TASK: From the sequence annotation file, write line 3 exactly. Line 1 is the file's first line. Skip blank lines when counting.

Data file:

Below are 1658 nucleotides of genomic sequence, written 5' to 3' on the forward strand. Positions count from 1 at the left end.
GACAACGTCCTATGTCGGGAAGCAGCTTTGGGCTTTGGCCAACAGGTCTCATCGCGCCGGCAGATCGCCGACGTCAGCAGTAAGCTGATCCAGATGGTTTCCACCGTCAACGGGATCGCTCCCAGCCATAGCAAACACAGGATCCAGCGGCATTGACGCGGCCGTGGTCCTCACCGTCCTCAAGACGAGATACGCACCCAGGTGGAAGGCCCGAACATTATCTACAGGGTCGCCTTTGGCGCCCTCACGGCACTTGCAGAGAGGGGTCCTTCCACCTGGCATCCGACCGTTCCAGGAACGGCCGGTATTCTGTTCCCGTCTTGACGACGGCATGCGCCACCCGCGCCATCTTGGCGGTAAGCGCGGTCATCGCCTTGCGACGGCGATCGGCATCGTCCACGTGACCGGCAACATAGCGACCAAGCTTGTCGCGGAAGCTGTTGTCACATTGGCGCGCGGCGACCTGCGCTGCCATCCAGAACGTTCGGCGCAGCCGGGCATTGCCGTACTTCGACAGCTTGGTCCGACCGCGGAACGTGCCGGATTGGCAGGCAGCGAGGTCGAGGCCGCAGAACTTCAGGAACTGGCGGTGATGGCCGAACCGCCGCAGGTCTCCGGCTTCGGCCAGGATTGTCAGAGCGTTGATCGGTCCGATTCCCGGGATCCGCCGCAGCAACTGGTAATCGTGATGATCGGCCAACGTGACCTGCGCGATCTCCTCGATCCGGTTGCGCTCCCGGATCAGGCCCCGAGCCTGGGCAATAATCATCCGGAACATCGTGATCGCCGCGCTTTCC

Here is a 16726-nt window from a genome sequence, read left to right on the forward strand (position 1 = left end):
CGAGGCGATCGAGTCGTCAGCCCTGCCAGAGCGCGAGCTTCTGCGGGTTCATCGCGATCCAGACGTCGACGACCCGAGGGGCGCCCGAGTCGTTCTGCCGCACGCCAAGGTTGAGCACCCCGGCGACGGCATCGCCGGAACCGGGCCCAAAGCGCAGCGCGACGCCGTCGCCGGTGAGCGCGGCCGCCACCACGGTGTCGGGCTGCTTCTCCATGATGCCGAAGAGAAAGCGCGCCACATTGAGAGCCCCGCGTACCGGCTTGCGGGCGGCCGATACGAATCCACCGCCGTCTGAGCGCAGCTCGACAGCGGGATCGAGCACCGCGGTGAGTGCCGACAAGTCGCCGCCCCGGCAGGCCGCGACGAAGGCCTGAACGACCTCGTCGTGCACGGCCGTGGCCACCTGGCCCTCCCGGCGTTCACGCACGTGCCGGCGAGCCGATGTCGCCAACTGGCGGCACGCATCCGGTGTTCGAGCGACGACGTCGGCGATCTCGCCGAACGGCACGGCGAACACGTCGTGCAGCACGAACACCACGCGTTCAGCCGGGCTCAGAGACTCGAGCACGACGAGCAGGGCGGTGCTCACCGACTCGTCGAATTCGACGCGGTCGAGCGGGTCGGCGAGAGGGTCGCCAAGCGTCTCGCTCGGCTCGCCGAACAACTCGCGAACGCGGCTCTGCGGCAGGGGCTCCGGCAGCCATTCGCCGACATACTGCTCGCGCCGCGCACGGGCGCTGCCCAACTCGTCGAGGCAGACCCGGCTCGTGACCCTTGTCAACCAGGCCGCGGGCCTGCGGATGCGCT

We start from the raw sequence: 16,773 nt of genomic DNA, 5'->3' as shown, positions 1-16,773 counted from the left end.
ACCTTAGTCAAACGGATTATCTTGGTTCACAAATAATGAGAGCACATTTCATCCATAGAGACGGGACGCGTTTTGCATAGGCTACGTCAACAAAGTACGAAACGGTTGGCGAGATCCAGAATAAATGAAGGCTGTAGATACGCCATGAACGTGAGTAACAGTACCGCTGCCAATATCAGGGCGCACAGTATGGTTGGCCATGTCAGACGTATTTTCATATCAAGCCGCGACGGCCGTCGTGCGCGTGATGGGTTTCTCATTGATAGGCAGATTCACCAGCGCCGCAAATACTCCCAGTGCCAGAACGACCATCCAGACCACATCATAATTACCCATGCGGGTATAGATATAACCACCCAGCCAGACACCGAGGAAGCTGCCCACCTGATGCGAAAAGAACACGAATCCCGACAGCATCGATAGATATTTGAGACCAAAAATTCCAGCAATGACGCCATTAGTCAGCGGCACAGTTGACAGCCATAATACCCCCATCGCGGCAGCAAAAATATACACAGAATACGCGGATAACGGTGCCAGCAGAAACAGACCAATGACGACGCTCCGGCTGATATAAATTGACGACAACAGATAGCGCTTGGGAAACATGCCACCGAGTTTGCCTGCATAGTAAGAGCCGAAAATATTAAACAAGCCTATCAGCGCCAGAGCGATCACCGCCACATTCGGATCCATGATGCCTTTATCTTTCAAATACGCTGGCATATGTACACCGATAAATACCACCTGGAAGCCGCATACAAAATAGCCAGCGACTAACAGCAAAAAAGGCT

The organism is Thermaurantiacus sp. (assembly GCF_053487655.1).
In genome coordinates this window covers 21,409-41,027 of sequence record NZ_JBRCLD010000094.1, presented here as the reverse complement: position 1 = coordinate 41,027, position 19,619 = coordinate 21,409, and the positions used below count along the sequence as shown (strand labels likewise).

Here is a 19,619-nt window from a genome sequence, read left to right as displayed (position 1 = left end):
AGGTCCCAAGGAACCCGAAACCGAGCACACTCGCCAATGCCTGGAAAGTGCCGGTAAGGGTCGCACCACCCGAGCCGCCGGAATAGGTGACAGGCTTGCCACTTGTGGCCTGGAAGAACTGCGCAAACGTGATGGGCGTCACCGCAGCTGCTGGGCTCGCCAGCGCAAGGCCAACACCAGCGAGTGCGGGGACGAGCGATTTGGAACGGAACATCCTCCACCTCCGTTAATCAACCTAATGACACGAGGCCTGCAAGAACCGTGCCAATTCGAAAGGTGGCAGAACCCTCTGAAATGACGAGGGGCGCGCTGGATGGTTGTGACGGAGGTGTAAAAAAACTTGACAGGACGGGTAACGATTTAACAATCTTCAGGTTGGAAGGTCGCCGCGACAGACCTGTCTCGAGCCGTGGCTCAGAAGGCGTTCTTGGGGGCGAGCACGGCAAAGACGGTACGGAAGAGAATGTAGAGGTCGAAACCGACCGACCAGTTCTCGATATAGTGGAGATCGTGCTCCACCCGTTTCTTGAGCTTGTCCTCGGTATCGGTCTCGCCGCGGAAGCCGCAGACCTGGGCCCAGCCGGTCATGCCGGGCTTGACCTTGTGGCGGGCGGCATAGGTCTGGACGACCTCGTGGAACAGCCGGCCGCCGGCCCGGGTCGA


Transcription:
Here is a 16726-nt window from a genome sequence, read left to right on the forward strand (position 1 = left end):